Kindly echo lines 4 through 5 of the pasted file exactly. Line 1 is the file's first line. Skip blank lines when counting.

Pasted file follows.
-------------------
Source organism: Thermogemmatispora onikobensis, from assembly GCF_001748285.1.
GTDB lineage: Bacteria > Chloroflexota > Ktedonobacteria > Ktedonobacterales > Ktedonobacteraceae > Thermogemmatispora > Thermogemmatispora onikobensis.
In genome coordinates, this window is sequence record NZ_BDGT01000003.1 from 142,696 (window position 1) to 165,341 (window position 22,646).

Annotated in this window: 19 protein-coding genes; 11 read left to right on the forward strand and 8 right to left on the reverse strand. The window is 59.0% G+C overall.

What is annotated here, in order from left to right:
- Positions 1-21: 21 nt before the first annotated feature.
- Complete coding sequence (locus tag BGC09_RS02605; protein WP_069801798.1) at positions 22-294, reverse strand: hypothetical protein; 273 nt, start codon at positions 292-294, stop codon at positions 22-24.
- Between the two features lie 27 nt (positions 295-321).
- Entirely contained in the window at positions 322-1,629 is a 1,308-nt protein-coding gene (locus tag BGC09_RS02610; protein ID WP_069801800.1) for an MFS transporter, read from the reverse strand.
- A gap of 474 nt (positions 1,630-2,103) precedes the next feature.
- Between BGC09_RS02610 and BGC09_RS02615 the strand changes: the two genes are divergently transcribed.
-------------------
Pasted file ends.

Annotated in this window: 19 protein-coding genes; 11 read left to right on the forward strand and 8 right to left on the reverse strand. The window is 59.0% G+C overall.

What is annotated here, in order from left to right: